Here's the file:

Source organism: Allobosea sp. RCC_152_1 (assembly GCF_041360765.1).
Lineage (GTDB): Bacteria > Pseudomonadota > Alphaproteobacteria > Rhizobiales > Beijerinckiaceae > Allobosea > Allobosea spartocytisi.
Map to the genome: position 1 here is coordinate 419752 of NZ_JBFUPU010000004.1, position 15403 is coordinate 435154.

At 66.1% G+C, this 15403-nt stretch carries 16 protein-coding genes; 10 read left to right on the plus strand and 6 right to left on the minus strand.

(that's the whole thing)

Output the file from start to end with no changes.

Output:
Source organism: Allobosea sp. RCC_152_1 (assembly GCF_041360765.1).
Lineage (GTDB): Bacteria > Pseudomonadota > Alphaproteobacteria > Rhizobiales > Beijerinckiaceae > Allobosea > Allobosea spartocytisi.
Map to the genome: position 1 here is coordinate 419752 of NZ_JBFUPU010000004.1, position 15403 is coordinate 435154.

At 66.1% G+C, this 15403-nt stretch carries 16 protein-coding genes; 10 read left to right on the plus strand and 6 right to left on the minus strand.